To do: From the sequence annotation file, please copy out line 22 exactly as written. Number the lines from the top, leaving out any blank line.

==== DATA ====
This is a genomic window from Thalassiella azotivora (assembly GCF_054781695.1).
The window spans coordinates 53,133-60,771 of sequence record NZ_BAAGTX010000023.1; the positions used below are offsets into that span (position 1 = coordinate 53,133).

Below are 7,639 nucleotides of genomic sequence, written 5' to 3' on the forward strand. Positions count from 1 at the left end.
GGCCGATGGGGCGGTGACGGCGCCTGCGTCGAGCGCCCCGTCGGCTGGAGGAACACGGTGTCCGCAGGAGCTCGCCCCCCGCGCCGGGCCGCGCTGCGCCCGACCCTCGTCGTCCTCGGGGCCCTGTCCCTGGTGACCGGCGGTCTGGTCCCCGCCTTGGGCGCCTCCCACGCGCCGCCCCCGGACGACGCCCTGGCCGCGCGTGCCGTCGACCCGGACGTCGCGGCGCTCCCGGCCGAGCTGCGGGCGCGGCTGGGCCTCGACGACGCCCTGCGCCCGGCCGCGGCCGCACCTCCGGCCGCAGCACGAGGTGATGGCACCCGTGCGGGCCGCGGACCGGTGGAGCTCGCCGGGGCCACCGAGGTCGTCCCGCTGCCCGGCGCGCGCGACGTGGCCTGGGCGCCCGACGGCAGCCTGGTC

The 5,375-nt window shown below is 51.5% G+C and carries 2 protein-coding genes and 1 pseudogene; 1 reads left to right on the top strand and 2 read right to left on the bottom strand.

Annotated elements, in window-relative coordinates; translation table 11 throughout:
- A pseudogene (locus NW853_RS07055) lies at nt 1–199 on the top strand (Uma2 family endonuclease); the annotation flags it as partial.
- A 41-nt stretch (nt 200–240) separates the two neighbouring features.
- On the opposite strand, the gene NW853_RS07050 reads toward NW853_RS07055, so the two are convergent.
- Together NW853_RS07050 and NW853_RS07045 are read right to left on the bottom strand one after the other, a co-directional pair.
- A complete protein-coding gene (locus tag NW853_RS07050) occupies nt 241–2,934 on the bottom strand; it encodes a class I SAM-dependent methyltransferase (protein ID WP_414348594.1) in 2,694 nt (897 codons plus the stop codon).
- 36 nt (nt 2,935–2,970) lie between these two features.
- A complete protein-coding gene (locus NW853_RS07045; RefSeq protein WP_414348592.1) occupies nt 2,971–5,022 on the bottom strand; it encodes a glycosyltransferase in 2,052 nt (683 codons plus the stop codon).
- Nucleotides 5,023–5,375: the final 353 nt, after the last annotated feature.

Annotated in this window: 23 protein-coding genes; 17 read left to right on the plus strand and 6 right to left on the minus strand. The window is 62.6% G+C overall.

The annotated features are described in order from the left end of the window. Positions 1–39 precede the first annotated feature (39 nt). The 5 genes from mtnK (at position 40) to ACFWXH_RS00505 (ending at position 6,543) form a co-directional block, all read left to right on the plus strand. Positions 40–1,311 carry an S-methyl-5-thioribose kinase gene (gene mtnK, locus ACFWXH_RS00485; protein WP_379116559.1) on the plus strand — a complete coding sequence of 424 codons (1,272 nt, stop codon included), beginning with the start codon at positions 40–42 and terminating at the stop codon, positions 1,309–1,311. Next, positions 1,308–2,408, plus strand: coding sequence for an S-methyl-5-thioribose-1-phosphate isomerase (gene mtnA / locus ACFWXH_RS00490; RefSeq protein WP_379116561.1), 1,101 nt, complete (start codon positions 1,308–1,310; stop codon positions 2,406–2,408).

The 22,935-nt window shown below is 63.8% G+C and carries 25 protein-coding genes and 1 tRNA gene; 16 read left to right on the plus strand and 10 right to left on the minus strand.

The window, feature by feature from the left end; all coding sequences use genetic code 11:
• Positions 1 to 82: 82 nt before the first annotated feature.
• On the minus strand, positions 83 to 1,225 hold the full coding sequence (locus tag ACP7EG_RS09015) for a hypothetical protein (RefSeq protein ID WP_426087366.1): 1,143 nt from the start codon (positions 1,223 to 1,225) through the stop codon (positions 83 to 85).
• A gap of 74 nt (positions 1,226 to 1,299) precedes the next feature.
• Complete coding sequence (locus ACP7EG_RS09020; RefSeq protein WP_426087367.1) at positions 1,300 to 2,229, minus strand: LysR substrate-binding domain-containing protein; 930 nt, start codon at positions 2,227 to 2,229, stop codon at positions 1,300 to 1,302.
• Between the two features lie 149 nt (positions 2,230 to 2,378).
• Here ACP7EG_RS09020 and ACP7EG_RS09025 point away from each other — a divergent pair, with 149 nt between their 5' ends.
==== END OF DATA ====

• Complete coding sequence (locus ACP7EG_RS09020; RefSeq protein WP_426087367.1) at positions 1,300 to 2,229, minus strand: LysR substrate-binding domain-containing protein; 930 nt, start codon at positions 2,227 to 2,229, stop codon at positions 1,300 to 1,302.